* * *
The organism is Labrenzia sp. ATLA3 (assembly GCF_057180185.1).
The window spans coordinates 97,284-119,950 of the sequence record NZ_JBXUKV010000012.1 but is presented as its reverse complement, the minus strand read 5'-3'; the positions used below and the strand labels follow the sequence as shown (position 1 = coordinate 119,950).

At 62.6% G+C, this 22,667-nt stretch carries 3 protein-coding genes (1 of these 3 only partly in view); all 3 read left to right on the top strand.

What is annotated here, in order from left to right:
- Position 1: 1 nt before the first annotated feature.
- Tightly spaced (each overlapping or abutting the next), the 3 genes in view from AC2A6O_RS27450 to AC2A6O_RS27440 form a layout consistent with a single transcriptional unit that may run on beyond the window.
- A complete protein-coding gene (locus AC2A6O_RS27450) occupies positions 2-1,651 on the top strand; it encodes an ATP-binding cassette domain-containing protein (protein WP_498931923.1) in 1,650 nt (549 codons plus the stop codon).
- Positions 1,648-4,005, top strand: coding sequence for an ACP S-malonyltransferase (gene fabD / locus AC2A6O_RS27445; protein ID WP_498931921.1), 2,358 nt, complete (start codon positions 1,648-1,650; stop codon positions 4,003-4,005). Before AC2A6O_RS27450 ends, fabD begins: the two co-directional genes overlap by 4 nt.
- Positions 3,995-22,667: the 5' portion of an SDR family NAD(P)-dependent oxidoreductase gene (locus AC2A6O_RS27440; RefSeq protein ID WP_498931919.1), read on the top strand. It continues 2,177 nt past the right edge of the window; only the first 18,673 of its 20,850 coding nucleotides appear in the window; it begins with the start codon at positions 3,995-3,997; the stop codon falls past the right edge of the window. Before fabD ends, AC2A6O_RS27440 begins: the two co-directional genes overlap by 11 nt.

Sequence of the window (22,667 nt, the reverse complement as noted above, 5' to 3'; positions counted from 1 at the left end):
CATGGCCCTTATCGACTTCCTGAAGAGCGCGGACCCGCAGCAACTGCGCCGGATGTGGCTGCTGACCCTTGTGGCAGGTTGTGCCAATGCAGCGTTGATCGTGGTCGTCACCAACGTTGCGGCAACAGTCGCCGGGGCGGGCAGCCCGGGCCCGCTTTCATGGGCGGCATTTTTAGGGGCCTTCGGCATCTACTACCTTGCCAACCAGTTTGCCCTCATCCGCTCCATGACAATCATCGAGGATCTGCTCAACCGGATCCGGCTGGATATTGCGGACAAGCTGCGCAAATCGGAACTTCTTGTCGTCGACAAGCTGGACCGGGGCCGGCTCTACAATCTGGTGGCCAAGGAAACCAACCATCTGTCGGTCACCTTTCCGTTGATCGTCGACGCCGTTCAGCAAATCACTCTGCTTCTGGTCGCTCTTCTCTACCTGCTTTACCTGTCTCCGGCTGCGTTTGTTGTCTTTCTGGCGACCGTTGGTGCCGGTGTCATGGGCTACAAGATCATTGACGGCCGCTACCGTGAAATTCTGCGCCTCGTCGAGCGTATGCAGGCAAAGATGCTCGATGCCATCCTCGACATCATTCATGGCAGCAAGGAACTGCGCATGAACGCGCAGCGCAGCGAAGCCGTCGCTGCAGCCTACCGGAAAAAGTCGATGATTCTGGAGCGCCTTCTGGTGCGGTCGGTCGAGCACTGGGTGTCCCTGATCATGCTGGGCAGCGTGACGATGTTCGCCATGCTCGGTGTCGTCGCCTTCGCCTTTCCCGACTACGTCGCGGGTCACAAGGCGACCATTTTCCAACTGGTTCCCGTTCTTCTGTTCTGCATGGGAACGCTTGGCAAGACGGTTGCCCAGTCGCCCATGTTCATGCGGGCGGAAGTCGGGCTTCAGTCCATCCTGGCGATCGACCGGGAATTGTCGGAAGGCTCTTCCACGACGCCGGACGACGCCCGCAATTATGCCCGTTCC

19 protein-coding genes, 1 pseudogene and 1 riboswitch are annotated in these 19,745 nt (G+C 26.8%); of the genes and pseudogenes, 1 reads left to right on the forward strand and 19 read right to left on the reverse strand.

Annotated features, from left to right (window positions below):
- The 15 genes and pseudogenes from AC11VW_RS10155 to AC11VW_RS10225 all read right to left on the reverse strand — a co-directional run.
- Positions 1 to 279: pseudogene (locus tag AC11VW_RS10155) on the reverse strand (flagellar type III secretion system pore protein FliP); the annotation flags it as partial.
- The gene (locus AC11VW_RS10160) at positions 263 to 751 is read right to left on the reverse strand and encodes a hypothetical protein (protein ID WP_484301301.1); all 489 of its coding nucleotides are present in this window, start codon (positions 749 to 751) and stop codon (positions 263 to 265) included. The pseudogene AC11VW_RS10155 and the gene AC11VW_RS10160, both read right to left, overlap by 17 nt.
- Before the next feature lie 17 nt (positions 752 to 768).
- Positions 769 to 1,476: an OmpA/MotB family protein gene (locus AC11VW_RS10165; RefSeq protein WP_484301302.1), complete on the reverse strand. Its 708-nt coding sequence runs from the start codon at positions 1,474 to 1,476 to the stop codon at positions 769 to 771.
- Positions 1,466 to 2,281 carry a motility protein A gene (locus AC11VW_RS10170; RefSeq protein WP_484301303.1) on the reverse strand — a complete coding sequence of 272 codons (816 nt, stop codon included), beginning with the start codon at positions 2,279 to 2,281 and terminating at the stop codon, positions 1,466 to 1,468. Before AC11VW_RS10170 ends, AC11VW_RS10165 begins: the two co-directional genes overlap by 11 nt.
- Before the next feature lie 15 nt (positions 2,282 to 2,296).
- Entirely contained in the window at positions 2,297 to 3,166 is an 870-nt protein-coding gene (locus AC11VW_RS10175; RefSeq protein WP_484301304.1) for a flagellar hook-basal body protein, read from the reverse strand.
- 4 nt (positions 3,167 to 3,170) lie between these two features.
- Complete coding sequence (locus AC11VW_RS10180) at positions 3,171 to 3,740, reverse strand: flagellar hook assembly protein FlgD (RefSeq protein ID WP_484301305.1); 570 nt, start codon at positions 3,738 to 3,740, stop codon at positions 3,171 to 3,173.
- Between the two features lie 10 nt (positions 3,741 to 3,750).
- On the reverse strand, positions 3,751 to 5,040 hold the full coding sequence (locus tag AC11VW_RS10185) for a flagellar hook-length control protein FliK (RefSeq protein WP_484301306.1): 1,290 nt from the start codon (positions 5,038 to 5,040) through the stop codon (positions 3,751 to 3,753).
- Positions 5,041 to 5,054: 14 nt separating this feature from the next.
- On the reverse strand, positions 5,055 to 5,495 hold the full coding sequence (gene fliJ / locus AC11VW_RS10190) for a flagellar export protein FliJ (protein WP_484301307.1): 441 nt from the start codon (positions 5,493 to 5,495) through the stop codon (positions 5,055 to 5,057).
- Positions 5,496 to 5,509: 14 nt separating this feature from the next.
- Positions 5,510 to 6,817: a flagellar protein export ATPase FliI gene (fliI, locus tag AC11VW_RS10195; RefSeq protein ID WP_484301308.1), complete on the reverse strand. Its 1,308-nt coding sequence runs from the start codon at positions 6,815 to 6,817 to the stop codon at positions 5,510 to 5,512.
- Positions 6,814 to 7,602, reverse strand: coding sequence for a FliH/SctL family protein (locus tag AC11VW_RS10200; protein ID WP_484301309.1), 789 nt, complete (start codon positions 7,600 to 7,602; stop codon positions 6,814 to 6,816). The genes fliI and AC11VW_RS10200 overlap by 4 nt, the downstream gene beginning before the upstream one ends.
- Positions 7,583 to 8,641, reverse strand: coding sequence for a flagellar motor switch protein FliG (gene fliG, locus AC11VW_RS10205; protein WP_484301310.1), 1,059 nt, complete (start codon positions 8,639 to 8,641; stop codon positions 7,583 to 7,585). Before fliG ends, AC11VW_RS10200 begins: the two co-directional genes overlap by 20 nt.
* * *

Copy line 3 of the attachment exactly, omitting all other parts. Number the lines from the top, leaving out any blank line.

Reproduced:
At 62.6% G+C, this 22,667-nt stretch carries 3 protein-coding genes (1 of these 3 only partly in view); all 3 read left to right on the top strand.